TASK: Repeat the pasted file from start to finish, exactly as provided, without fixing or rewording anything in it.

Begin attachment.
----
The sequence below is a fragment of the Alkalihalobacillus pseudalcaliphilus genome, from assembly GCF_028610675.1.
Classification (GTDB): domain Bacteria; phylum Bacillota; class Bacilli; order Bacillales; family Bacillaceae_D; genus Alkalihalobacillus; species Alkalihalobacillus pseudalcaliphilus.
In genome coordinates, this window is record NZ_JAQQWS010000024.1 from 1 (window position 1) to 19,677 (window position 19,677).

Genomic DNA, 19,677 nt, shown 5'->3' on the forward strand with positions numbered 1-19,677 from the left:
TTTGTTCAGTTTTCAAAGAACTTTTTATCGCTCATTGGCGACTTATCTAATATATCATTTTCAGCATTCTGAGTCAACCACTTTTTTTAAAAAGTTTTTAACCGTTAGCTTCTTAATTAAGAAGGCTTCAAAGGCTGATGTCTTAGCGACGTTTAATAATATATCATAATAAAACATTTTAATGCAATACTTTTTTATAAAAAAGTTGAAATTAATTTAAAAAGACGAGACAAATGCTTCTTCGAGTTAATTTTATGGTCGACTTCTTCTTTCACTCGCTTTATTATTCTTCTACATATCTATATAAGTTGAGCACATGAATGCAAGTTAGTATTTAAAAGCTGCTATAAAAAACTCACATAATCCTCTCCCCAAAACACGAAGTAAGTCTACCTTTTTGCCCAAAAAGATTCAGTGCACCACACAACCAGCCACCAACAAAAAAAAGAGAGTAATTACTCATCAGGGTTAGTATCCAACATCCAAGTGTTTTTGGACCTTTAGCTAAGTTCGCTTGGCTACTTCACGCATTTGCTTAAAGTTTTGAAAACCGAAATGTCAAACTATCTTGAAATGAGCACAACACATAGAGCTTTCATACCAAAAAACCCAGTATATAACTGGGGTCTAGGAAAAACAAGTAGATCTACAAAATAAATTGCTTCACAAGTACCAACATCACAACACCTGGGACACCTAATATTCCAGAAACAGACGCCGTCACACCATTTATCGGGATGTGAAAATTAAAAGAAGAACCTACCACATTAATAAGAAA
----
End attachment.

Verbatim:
The sequence below is a fragment of the Alkalihalobacillus pseudalcaliphilus genome, from assembly GCF_028610675.1.
Classification (GTDB): domain Bacteria; phylum Bacillota; class Bacilli; order Bacillales; family Bacillaceae_D; genus Alkalihalobacillus; species Alkalihalobacillus pseudalcaliphilus.
In genome coordinates, this window is record NZ_JAQQWS010000024.1 from 1 (window position 1) to 19,677 (window position 19,677).

Genomic DNA, 19,677 nt, shown 5'->3' on the forward strand with positions numbered 1-19,677 from the left:
TTTGTTCAGTTTTCAAAGAACTTTTTATCGCTCATTGGCGACTTATCTAATATATCATTTTCAGCATTCTGAGTCAACCACTTTTTTTAAAAAGTTTTTAACCGTTAGCTTCTTAATTAAGAAGGCTTCAAAGGCTGATGTCTTAGCGACGTTTAATAATATATCATAATAAAACATTTTAATGCAATACTTTTTTATAAAAAAGTTGAAATTAATTTAAAAAGACGAGACAAATGCTTCTTCGAGTTAATTTTATGGTCGACTTCTTCTTTCACTCGCTTTATTATTCTTCTACATATCTATATAAGTTGAGCACATGAATGCAAGTTAGTATTTAAAAGCTGCTATAAAAAACTCACATAATCCTCTCCCCAAAACACGAAGTAAGTCTACCTTTTTGCCCAAAAAGATTCAGTGCACCACACAACCAGCCACCAACAAAAAAAAGAGAGTAATTACTCATCAGGGTTAGTATCCAACATCCAAGTGTTTTTGGACCTTTAGCTAAGTTCGCTTGGCTACTTCACGCATTTGCTTAAAGTTTTGAAAACCGAAATGTCAAACTATCTTGAAATGAGCACAACACATAGAGCTTTCATACCAAAAAACCCAGTATATAACTGGGGTCTAGGAAAAACAAGTAGATCTACAAAATAAATTGCTTCACAAGTACCAACATCACAACACCTGGGACACCTAATATTCCAGAAACAGACGCCGTCACACCATTTATCGGGATGTGAAAATTAAAAGAAGAACCTACCACATTAATAAGAAA